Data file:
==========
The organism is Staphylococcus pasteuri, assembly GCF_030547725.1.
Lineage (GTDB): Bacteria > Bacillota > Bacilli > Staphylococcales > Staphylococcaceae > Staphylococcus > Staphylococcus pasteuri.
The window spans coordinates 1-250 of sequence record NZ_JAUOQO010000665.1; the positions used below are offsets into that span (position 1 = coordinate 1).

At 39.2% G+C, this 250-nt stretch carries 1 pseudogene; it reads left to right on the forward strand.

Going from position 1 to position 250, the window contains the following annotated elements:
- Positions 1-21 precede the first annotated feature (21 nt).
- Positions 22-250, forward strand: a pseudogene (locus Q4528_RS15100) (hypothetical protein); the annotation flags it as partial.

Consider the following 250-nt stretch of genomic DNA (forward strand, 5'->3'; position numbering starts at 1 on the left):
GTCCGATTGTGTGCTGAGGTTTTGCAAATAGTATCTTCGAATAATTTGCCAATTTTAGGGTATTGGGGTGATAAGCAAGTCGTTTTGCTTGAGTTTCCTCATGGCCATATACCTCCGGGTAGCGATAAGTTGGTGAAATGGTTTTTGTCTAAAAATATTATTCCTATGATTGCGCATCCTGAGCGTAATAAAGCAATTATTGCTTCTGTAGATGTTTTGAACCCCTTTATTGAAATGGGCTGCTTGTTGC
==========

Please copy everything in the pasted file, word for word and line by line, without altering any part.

The organism is Staphylococcus pasteuri, assembly GCF_030547725.1.
Lineage (GTDB): Bacteria > Bacillota > Bacilli > Staphylococcales > Staphylococcaceae > Staphylococcus > Staphylococcus pasteuri.
The window spans coordinates 1-250 of sequence record NZ_JAUOQO010000665.1; the positions used below are offsets into that span (position 1 = coordinate 1).

At 39.2% G+C, this 250-nt stretch carries 1 pseudogene; it reads left to right on the forward strand.

Going from position 1 to position 250, the window contains the following annotated elements:
- Positions 1-21 precede the first annotated feature (21 nt).
- Positions 22-250, forward strand: a pseudogene (locus Q4528_RS15100) (hypothetical protein); the annotation flags it as partial.

Consider the following 250-nt stretch of genomic DNA (forward strand, 5'->3'; position numbering starts at 1 on the left):
GTCCGATTGTGTGCTGAGGTTTTGCAAATAGTATCTTCGAATAATTTGCCAATTTTAGGGTATTGGGGTGATAAGCAAGTCGTTTTGCTTGAGTTTCCTCATGGCCATATACCTCCGGGTAGCGATAAGTTGGTGAAATGGTTTTTGTCTAAAAATATTATTCCTATGATTGCGCATCCTGAGCGTAATAAAGCAATTATTGCTTCTGTAGATGTTTTGAACCCCTTTATTGAAATGGGCTGCTTGTTGC